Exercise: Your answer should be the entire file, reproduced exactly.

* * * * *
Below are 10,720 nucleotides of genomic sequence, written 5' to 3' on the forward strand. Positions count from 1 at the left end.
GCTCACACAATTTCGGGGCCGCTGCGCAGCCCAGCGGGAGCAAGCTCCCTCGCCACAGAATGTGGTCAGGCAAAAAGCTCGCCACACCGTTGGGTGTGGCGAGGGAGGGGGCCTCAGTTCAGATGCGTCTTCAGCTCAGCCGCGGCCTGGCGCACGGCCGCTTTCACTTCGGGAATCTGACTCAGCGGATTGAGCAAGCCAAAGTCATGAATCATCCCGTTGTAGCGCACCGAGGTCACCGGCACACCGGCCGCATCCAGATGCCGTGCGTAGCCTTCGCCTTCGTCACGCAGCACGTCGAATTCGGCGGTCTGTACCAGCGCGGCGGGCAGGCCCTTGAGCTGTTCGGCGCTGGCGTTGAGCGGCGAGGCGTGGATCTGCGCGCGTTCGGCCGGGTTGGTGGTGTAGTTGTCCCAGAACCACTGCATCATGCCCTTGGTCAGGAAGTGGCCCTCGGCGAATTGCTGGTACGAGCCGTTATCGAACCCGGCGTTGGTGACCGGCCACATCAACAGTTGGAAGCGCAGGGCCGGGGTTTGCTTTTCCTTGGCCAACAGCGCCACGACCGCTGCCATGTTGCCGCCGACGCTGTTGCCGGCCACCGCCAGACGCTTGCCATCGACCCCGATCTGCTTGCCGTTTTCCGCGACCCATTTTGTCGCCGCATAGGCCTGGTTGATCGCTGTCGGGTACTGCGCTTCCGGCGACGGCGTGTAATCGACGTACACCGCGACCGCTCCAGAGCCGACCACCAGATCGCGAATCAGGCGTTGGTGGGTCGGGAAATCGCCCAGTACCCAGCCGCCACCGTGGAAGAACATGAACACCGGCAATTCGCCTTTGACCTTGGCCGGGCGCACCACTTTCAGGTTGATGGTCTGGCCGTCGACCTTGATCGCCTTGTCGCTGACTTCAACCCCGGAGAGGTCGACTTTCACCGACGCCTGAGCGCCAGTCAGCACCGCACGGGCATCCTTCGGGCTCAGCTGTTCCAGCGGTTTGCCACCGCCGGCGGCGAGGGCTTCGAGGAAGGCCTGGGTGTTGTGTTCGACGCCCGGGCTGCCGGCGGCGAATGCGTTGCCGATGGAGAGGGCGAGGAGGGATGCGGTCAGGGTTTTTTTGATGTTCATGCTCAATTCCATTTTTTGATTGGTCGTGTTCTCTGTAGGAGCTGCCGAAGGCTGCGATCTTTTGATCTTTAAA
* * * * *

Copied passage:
Below are 10,720 nucleotides of genomic sequence, written 5' to 3' on the forward strand. Positions count from 1 at the left end.
GCTCACACAATTTCGGGGCCGCTGCGCAGCCCAGCGGGAGCAAGCTCCCTCGCCACAGAATGTGGTCAGGCAAAAAGCTCGCCACACCGTTGGGTGTGGCGAGGGAGGGGGCCTCAGTTCAGATGCGTCTTCAGCTCAGCCGCGGCCTGGCGCACGGCCGCTTTCACTTCGGGAATCTGACTCAGCGGATTGAGCAAGCCAAAGTCATGAATCATCCCGTTGTAGCGCACCGAGGTCACCGGCACACCGGCCGCATCCAGATGCCGTGCGTAGCCTTCGCCTTCGTCACGCAGCACGTCGAATTCGGCGGTCTGTACCAGCGCGGCGGGCAGGCCCTTGAGCTGTTCGGCGCTGGCGTTGAGCGGCGAGGCGTGGATCTGCGCGCGTTCGGCCGGGTTGGTGGTGTAGTTGTCCCAGAACCACTGCATCATGCCCTTGGTCAGGAAGTGGCCCTCGGCGAATTGCTGGTACGAGCCGTTATCGAACCCGGCGTTGGTGACCGGCCACATCAACAGTTGGAAGCGCAGGGCCGGGGTTTGCTTTTCCTTGGCCAACAGCGCCACGACCGCTGCCATGTTGCCGCCGACGCTGTTGCCGGCCACCGCCAGACGCTTGCCATCGACCCCGATCTGCTTGCCGTTTTCCGCGACCCATTTTGTCGCCGCATAGGCCTGGTTGATCGCTGTCGGGTACTGCGCTTCCGGCGACGGCGTGTAATCGACGTACACCGCGACCGCTCCAGAGCCGACCACCAGATCGCGAATCAGGCGTTGGTGGGTCGGGAAATCGCCCAGTACCCAGCCGCCACCGTGGAAGAACATGAACACCGGCAATTCGCCTTTGACCTTGGCCGGGCGCACCACTTTCAGGTTGATGGTCTGGCCGTCGACCTTGATCGCCTTGTCGCTGACTTCAACCCCGGAGAGGTCGACTTTCACCGACGCCTGAGCGCCAGTCAGCACCGCACGGGCATCCTTCGGGCTCAGCTGTTCCAGCGGTTTGCCACCGCCGGCGGCGAGGGCTTCGAGGAAGGCCTGGGTGTTGTGTTCGACGCCCGGGCTGCCGGCGGCGAATGCGTTGCCGATGGAGAGGGCGAGGAGGGATGCGGTCAGGGTTTTTTTGATGTTCATGCTCAATTCCATTTTTTGATTGGTCGTGTTCTCTGTAGGAGCTGCCGAAGGCTGCGATCTTTTGATCTTTAAA